Patterns of Victimization among Male and Female Inmates: Evidence of an Enduring Legacy

Article excerpt

People inside prison have above-average rates of childhood and adult victimization. Little is known, however, about the relationship between types of victimization inside prison and that experienced in childhood. This article estimates rates of victimization for male and female inmates by type of perpetrator and form of victimization (sexual, physical, either, or both) and their association with types of childhood victimization (sexual or physical). Data for these estimates are based on a random sample of approximately 7,500 inmates housed in 12 adult male prisons and one adult female prison in a single state. The significance of the findings for practice are discussed along with recommendations to improve the health and welfare of people inside prison.

Keywords: childhood victimization; sexual assault; physical assault; male and female prisoners

People inside prison are different in many ways from people without criminal histories. One difference, health disparities, has received increasing attention over the past dozen years (Baillargeon, Black, Pulvino, & Dunn, 2000; Freudenberg, 2002; Goff, Rose, Rose, & Purves, 2007; Hammet, Harmon, & Rhodes, 2002; Hammet, Roberts, & Kennedy, 2001; Teplin, Abram, & McClellan, 1996). According to this research, incarcerated people have higher rates of particular chronic and infectious diseases (e.g., HIV/AIDS, hepatitis C, heart disease) and behavioral disorders (e.g., substance abuse disorders, depression, schizophrenia, posttraumatic stress disorder). Another disparity receiving less but growing attention is their elevated rates of victimization both before and during incarceration.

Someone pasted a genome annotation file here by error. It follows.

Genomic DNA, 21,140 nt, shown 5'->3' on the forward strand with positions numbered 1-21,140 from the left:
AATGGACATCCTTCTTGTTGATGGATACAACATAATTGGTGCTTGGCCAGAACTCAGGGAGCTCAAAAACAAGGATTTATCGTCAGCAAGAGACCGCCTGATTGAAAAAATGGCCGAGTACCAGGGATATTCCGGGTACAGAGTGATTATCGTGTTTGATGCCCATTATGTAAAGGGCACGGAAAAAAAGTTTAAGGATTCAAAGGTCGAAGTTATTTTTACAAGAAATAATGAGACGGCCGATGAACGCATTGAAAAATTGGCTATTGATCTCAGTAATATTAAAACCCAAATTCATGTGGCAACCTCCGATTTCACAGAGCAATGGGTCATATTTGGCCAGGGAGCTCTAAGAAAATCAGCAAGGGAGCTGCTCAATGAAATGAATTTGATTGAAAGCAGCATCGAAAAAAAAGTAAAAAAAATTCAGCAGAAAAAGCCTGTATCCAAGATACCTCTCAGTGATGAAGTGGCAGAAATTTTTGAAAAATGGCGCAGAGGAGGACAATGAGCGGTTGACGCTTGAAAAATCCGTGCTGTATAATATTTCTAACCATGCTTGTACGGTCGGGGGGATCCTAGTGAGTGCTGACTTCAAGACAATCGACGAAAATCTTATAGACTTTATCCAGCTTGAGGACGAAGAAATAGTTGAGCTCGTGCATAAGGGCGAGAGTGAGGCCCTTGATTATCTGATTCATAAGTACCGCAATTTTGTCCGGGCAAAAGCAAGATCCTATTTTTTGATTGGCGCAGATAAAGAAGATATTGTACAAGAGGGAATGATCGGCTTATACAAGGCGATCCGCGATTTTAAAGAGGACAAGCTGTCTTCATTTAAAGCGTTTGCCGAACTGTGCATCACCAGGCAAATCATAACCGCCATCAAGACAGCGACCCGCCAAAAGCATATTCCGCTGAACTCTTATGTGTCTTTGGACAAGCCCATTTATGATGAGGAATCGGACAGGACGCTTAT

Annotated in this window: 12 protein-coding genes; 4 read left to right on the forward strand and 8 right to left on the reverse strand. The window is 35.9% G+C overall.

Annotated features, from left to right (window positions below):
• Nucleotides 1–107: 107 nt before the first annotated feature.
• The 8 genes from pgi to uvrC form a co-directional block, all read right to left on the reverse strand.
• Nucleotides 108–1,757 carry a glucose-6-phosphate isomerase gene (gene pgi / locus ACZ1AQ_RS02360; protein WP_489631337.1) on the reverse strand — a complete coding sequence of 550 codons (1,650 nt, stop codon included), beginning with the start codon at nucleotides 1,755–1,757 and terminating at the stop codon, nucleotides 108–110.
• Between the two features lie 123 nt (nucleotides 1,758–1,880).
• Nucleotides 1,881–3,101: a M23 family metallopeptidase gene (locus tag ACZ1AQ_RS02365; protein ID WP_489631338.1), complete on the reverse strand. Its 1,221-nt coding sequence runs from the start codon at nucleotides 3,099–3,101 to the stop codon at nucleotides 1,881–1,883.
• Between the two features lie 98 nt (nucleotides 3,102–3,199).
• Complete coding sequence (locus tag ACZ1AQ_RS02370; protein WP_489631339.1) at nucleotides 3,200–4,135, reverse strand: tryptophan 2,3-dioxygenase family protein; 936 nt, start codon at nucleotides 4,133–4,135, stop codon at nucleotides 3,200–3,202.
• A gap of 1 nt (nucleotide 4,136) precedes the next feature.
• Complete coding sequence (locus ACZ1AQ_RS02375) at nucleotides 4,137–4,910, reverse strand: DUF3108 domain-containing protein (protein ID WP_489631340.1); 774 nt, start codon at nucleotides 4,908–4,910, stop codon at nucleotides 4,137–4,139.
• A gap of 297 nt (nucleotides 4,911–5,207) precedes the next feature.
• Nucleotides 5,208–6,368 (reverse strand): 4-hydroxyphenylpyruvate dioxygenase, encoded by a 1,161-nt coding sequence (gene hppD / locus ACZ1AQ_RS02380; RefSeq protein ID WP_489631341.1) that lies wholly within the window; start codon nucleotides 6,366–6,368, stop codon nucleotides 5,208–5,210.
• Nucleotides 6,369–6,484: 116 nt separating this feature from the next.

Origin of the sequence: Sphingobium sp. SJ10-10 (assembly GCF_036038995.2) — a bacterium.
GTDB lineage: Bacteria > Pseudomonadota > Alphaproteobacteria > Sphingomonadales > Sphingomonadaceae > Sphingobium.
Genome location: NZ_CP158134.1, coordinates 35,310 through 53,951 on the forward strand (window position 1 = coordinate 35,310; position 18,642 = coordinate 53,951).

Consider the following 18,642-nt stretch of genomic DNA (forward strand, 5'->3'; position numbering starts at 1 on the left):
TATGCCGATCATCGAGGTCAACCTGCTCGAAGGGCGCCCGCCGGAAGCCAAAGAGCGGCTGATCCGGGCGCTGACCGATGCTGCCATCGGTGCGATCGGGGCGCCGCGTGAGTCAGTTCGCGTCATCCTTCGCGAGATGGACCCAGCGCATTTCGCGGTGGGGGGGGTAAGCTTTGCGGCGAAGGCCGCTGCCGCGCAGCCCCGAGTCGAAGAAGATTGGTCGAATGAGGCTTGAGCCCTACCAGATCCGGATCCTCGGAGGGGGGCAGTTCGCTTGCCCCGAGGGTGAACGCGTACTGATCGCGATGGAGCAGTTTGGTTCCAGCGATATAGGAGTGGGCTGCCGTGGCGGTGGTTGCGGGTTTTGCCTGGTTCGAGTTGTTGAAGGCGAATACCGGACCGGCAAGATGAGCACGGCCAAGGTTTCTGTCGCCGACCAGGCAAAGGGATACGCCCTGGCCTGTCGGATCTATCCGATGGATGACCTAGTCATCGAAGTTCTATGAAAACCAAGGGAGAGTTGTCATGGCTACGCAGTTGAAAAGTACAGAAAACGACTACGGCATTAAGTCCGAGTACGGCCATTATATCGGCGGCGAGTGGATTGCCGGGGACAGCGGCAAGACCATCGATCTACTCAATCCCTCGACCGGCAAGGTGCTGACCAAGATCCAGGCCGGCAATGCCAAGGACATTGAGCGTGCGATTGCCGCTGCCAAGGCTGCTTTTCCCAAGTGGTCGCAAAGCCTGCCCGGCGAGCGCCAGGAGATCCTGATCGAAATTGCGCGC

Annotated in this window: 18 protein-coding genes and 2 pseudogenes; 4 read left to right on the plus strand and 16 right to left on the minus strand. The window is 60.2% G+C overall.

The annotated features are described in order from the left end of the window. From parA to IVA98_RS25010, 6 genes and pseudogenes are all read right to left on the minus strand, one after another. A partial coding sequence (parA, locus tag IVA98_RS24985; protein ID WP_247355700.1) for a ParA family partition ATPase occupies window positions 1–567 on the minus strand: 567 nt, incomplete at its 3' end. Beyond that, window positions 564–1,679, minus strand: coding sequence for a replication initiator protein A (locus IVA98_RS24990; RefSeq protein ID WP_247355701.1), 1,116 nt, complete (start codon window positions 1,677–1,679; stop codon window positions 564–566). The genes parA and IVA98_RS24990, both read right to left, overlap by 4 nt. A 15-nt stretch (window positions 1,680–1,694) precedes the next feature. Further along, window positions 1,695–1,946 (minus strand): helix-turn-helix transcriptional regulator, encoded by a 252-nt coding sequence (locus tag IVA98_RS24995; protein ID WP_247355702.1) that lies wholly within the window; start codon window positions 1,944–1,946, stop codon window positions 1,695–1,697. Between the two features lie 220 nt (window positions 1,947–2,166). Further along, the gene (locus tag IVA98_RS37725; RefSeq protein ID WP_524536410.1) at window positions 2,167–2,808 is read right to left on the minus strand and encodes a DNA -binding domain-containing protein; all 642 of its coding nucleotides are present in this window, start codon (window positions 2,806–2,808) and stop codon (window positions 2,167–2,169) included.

Both men and women in prison have histories of interpersonal violence. Extant estimates suggest that at least half of incarcerated women have experienced at least one traumatic event in their lifetime (Browne, Miller, & Maguin, 1999; Sacks, 2004). Rates reported by men are lower by comparison but significant nonetheless (McClellan, Farabee, & Crouch, 1997). Childhood abuse is reported by 25% to 50% of incarcerated women (Bloom, Owen, & Covington, 2003; Bureau of Justice Statistics, 1999; Fletcher, Shaver, & Moon, 1993; Greenfeld & Snell, 1999) and by 6% to 24% of their male counterparts (Bureau of Justice Statistics, 1999; McClellan et al., 1997). Prior to age 18, physical abuse is more likely than sexual abuse for males, but the two forms of maltreatment occur at equal rates for females. (Bureau of Justice Statistics, 1999; McClellan et al., 1997). Abuse in childhood is strongly correlated with adult victimization, substance abuse, and criminality (Browne et al. 1999; Chesney-Lind, 1997; Dutton & Hart, 1992; Goodman et al., 2001; Ireland & Widom, 1994; McClellan et al., 1997; Siegel & Williams, 2003a, 2003b; Smith & Thornberry, 1995; Widom, 1989a).

Victimization continues inside prison for many of these individuals. Correctional settings are known for their violence between inmates and between inmates and staff. The research evidence here also shows that rates of victimization are higher in prison settings than in the general community. Violent victimization rates, inclusive of robbery and sexual and physical assault, are estimated at approximately 21 per 1,000 in the community (Bureau of Justice Statistics, 2006). Rates of victimization for an incarcerated population are considerably higher. Using a sample of 581 male inmates drawn from three Ohio prisons, Wooldredge (1998) found that approximately one of every 10 inmates reported being physically assaulted in the previous 6 months, while one of every five inmates reported being a victim of theft during that same time frame. Aggregating all crimes, one of every two inmates surveyed reported being a victim of crime in the previous 6 months. More recently, Wolff, Blitz, Shi, Siegel, and Bachman (2007), based on a sample of more than 7,000 inmates, reported 6-month inmate-on-inmate physical victimization rates at 21% for both female and male inmates-a rate 10 times higher than the overall victimization rate in the community. …